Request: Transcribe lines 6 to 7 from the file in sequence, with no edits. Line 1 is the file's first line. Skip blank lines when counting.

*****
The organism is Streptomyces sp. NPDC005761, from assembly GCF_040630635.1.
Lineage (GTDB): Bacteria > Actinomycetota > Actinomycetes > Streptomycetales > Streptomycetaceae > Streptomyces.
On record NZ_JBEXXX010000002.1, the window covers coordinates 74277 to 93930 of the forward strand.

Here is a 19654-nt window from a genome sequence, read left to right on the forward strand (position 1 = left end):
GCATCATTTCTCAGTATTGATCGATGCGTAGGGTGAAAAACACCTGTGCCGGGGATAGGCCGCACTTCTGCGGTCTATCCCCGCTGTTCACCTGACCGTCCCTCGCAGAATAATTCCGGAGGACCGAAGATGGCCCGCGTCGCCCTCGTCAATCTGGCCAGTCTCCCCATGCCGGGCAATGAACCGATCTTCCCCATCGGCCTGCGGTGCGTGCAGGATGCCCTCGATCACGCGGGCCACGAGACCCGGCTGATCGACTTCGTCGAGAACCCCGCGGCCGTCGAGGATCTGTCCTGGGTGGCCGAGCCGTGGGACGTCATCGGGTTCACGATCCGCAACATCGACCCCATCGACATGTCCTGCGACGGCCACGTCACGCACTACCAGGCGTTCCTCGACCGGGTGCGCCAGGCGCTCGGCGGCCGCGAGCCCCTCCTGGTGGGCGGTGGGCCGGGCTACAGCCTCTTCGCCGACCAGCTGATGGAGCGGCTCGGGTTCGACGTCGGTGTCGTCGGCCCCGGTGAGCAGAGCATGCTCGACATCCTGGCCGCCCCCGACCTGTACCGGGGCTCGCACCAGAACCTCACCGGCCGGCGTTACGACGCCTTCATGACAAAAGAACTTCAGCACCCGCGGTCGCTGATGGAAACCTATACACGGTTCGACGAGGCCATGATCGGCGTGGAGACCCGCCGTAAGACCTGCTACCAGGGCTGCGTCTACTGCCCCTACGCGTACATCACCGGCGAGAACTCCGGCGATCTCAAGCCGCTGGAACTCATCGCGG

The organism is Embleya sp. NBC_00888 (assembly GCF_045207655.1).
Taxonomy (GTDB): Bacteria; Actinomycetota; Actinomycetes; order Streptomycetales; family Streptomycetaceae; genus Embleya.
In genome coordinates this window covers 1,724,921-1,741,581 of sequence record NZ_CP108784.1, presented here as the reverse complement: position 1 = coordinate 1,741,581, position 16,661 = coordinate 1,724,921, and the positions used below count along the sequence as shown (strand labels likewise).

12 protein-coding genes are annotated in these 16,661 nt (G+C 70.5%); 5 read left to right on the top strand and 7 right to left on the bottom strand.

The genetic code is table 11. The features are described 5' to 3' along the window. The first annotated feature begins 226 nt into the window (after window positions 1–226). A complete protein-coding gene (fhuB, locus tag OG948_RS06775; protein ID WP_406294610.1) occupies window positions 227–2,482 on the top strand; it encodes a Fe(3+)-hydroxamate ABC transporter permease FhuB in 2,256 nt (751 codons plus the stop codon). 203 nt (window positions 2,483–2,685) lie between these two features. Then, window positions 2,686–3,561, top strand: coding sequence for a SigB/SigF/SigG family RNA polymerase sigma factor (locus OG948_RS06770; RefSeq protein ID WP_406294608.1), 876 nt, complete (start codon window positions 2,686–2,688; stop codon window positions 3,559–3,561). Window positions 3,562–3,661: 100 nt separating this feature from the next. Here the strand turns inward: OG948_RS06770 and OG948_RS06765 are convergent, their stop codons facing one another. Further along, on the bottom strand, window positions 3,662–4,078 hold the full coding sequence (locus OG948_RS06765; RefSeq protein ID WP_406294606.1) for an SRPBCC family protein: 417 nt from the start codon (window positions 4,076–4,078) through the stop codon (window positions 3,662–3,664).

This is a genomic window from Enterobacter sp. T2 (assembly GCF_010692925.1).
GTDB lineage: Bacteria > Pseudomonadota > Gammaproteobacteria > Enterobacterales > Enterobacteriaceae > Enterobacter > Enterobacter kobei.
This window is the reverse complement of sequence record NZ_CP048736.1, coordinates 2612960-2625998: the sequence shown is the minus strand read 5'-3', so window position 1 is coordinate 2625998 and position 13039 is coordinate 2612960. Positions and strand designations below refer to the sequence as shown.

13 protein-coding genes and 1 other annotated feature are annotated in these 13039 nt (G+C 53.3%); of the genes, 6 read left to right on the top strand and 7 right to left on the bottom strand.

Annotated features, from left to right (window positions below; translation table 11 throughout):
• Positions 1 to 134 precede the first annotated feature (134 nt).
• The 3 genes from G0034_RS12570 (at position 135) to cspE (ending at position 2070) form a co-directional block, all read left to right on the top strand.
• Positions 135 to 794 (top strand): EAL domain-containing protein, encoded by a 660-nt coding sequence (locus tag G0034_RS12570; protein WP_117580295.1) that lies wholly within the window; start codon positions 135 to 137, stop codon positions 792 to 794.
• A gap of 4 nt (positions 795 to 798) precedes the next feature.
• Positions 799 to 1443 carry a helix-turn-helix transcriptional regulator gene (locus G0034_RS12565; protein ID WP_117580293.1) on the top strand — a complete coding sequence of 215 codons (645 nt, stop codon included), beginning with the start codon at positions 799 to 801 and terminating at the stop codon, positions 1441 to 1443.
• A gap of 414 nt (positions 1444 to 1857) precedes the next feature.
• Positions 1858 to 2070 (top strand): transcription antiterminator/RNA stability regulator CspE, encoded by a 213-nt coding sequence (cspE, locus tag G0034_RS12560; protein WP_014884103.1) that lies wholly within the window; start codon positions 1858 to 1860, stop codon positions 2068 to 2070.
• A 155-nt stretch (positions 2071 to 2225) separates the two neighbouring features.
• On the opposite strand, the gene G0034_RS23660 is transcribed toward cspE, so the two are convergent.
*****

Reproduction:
The organism is Embleya sp. NBC_00888 (assembly GCF_045207655.1).
Taxonomy (GTDB): Bacteria; Actinomycetota; Actinomycetes; order Streptomycetales; family Streptomycetaceae; genus Embleya.